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Andrews Sisters

  • LC81133923
  • Instelling
  • 1920s - 1960s

The Andrews Sisters were an American all-female singing group of three sisters: LaVerne, Maxene, and Patty. They were famous for their close harmony and vocal syncopation. The Andrews Sisters are considered the most famous female singing group of the first half of the 20th century, having sold an estimated 75 to 100 million records during their career.
The sisters made their breakthrough in the late 1930s with multiple issued recordings and live radio broadcast performances. They sang with a variety of other singers and bands of the era; they recorded almost fifty songs with Bing Crosby alone, half of which charted on Billboard. They also appeared in a number of Universal Pictures films in the early 1940s, at the height of their popularity.
The group officially disbanded in 1953 when youngest sister Patty decided to pursue a solo career. The sisters' relationships thereafter were often estranged, although they did continue to occasionally record together and go on reunion tours. After LaVerne's death in 1967, Maxene and Patty pursued separate careers before briefly reuniting for the Broadway show "Over Here!" in 1974. The year-long run was the last time any of the sisters performed together.

Boswell Sisters

  • LC82024090
  • Instelling
  • 1920s - 1936

The Boswell Sisters were an American all-female singing group of three sisters: Martha (June 9, 1905 – July 2, 1958), Connee (December 3, 1907 – October 11, 1976), and Helvetia (May 20, 1911 – November 12, 1988). They were noted for their close harmonies and unconventional renditions of popular songs, and are considered some of the first stars of mass entertainment due to their success on the radio. The group was a huge influence on later female singers such as the Andrews Sisters and Ella Fitzgerald.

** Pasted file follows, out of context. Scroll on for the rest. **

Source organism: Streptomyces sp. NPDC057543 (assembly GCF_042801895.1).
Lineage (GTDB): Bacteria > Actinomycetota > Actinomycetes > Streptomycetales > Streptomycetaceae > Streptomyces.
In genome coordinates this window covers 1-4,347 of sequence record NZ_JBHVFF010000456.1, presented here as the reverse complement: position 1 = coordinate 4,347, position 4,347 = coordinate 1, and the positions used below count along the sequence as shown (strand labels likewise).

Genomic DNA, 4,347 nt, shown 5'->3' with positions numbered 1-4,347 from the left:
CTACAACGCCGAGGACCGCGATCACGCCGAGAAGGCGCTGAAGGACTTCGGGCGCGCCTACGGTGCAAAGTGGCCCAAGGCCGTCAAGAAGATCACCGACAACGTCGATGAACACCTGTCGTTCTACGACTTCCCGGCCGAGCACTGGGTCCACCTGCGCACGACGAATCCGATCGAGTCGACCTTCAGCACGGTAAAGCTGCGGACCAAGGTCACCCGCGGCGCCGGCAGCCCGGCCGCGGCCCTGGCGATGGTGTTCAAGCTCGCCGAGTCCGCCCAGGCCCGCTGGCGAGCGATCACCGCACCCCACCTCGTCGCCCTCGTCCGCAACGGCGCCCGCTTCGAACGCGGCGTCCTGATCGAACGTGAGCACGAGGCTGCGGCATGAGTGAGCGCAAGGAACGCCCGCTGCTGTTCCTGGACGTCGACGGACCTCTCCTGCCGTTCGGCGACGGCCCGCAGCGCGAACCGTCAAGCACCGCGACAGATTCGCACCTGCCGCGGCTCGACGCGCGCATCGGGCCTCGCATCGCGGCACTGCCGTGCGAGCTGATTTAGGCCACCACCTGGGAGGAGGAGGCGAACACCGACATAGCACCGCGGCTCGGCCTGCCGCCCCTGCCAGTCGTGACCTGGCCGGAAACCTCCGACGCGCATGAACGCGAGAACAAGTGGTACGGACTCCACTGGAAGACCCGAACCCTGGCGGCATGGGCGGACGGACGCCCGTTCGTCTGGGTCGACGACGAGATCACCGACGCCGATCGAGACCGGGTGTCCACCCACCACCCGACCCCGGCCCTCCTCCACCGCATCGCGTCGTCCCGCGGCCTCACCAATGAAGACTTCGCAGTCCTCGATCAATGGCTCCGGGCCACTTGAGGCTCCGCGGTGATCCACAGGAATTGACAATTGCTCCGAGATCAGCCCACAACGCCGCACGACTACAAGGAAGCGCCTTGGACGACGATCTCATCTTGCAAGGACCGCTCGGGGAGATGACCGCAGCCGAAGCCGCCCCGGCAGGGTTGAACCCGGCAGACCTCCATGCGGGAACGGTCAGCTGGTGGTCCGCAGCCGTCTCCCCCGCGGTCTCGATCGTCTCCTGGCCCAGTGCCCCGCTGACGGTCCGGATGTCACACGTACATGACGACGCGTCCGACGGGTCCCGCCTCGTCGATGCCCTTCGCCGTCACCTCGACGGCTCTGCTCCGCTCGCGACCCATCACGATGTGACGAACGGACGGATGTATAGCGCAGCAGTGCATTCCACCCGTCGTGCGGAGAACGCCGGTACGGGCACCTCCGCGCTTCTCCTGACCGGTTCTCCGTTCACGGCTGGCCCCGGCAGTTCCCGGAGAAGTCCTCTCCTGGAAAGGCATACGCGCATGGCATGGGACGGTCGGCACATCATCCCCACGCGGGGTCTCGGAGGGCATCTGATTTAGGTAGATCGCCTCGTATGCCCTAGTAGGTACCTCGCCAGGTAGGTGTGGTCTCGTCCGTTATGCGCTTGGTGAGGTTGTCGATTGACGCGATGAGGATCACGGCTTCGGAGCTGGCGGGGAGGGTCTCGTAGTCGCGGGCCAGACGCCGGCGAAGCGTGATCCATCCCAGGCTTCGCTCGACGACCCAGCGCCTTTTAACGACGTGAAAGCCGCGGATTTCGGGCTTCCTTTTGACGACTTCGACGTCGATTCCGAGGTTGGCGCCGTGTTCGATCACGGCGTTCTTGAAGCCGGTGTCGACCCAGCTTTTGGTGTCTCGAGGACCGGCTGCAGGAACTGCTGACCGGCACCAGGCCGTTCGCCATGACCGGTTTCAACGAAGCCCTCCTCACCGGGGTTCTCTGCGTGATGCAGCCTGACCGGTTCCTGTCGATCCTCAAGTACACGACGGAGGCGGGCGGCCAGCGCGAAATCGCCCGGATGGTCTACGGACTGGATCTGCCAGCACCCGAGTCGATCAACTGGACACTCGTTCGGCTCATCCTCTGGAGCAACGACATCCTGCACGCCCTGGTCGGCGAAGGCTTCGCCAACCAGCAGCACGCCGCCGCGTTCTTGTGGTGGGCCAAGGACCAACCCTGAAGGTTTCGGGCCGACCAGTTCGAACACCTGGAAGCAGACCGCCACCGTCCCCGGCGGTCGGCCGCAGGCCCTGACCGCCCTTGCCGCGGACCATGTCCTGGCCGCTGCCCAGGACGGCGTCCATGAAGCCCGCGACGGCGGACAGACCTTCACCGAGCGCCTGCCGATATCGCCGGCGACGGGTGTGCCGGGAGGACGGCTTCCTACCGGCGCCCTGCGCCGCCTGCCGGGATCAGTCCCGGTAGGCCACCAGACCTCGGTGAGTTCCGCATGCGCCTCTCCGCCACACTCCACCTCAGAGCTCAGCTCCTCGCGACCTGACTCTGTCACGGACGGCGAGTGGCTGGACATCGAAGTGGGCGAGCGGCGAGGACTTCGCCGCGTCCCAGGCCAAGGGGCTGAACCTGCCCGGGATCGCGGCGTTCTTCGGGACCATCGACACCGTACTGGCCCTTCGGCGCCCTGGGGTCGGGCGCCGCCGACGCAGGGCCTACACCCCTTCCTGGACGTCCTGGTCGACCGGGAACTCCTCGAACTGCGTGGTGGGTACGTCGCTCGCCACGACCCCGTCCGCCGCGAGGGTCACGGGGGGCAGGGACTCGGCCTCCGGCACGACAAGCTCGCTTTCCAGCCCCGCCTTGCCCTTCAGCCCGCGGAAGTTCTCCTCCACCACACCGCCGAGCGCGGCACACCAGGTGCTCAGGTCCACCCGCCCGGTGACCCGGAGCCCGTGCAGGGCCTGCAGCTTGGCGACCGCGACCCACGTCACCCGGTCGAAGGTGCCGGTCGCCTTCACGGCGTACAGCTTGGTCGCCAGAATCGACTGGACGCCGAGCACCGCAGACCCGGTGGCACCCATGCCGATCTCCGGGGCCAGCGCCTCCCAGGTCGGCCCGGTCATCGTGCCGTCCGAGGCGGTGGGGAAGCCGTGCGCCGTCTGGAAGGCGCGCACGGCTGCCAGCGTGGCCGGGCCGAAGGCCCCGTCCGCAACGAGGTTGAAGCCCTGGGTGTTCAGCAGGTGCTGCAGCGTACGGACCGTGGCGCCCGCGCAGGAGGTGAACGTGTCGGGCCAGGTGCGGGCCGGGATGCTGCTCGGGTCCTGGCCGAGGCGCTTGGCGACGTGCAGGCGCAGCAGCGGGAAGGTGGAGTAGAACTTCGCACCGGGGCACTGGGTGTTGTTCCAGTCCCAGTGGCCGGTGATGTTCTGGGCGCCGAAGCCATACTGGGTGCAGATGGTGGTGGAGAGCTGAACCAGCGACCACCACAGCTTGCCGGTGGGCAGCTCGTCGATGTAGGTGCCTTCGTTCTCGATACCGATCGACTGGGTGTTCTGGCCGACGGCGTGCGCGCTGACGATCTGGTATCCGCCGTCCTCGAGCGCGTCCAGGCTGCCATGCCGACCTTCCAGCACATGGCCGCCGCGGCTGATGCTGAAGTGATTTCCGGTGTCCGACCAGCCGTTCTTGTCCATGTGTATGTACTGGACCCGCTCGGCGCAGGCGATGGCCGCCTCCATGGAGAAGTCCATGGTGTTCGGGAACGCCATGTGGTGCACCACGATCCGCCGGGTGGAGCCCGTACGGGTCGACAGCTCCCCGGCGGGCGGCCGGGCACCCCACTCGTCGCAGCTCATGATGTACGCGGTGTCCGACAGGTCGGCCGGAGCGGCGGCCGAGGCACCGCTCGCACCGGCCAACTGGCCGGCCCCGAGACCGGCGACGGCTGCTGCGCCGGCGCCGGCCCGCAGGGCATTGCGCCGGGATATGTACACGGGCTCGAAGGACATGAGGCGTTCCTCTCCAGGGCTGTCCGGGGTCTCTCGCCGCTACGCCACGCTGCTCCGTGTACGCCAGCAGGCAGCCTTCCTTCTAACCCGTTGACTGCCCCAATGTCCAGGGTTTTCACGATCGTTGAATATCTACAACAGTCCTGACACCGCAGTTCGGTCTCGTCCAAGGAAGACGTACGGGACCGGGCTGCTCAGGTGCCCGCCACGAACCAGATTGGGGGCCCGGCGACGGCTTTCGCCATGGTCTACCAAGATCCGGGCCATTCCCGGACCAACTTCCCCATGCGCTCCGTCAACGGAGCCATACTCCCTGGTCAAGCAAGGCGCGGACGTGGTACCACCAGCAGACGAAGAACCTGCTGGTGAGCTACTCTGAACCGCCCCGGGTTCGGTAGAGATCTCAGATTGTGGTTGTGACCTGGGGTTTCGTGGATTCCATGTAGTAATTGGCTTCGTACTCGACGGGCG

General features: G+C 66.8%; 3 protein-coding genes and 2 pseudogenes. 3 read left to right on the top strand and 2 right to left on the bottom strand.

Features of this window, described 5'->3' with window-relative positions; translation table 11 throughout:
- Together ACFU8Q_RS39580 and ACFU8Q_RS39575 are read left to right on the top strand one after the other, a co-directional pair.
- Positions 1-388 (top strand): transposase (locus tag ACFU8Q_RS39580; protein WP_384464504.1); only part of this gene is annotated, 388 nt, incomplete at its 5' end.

Raised in New Orleans, the sisters got into ragtime and jazz and were performing regularly in vaudeville shows in their early teens. They signed with Victor Records in 1925 and toured for several years before settling in Los Angeles in 1929 and began appearing in radio programs and recording music for films. They did not attract national attention, however, until they moved to New York in 1930 and started singing in national radio broadcasts. They recorded for Brunswick Records between 1931 and 1935, issuing a series of recordings with the Glenn Miller Orchestra that are now considered milestones of vocal jazz for their experimentation with rhythm, harmony, and tempo. They also performed in several movies and toured Europe twice during the same period. In 1936 the trio signed with Decca, but suddenly broke up soon after. Connee continued a successful solo career with Decca into the 1940s, performing on the radio with Bing Crosby on a number of occasions, as well as singing in several more films.